There are further explorations into things that have previously been touched on in the Tortall universe books – the female warriors of the temple of the Great Mother are featured in Bloodhound somewhat, providing welcome detail into something that was merely mentioned in passing in ‘Song of the Lioness’. The Dancing Dove is introduced, and I was pleased to note that the reasons behind its name have changed since the preview in the back of Terrier. Also, if anyone was still in any doubt, Pounce’s identity is confirmed once and for all. Beka’s magic also gets further explanation, which is welcome, and ties her to a particular god as she experiments with methods of using her magic. Her understanding and implementation of her magic is markedly improved from what it was in Terrier. It is these touches that make the book so vivid. They are woven into the story in such a way that they are part of the tapestry for the book itself and the larger Tortallan history. For those of us who are Tammy devotees this is an absolute delight and will enrich your knowledge of the Tortall world.
It was a hard trial to put the book down every time I had to, and once I got into the final stretch I simply could not put it down until I was finished. The plot is set up in such a way that it’s fairly obvious early on who is behind the cole-mongering. However, Tammy throws in something she’s become rather good at – making you feel that sense of empathy for the characters behind the very thing that Beka is racing to put a stop to. You don’t want it to be them, you want to be proven wrong and at the final turn you can understand why they took the actions they took, but you really wished they hadn’t. There is a rich layering of detail that makes such a complex plot believable.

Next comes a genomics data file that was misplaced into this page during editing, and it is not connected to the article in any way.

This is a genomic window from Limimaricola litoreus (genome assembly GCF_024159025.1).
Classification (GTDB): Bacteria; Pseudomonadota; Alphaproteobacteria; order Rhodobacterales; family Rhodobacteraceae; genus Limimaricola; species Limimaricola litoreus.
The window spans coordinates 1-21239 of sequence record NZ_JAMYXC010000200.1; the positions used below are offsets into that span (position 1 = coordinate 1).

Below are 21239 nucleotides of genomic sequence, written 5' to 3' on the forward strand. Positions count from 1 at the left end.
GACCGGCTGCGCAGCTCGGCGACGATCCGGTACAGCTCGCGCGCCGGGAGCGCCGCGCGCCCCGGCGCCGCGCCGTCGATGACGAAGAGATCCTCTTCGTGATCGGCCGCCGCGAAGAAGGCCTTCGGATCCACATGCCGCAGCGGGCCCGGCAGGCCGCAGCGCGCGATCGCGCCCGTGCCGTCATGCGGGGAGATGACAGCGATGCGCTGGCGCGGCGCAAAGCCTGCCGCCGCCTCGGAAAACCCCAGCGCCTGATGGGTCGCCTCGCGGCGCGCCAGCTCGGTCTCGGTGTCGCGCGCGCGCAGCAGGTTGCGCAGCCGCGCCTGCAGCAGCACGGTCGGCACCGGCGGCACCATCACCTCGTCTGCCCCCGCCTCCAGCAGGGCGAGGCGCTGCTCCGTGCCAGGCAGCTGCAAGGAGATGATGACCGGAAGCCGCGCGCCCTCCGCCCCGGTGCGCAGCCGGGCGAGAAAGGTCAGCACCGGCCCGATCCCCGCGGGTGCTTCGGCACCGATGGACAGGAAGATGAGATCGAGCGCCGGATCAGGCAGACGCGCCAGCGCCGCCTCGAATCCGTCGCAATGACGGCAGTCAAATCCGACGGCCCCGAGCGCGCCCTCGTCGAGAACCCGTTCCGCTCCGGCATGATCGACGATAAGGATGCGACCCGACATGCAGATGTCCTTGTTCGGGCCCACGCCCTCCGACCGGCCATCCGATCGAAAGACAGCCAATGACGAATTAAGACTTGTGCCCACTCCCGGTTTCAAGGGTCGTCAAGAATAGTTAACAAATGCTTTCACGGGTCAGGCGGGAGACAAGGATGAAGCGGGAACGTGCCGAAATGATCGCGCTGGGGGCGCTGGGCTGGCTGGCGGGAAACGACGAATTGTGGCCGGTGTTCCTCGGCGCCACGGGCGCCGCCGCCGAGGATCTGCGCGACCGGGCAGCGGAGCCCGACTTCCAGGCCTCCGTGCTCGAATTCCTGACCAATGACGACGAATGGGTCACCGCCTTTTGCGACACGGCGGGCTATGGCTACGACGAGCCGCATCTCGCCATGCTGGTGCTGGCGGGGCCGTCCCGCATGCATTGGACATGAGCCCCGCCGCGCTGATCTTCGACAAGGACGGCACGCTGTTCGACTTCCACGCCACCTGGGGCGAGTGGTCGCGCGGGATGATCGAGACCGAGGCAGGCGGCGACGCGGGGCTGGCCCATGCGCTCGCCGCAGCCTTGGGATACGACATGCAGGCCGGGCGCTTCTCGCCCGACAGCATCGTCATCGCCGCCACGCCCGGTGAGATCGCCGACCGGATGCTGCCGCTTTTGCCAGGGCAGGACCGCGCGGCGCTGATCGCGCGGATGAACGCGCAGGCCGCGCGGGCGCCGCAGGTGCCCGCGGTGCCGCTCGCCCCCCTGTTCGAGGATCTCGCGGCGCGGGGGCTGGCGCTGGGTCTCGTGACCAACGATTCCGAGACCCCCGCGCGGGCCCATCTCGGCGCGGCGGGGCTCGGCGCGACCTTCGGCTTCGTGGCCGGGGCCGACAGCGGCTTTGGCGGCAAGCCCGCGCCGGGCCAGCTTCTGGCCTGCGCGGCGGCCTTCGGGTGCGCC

Beka makes mistakes during the book (at one point I wanted to shake her for forgetting something); she also does remarkably astounding things too (she spends a lot of time traipsing through sewers, which made my stomach turn). I was pleased to see that alongside her natural aptitude for Dogging she is still learning how to be a Dog, they ways of people and the ways of the world. It humanises and humbles her, and I felt that she learned a lot from her experiences, both professionally and personally. By the end of the book several things fall neatly into place – how Beka’s partner problem is solved and also the set up for explaining why Lady Knights (and more gender equality across the board) exists in Beka’s time yet the mentality has changed by the time Alanna disguises herself and turns Tortall on its head. This will, I expect, be explored in ‘Mastiff’.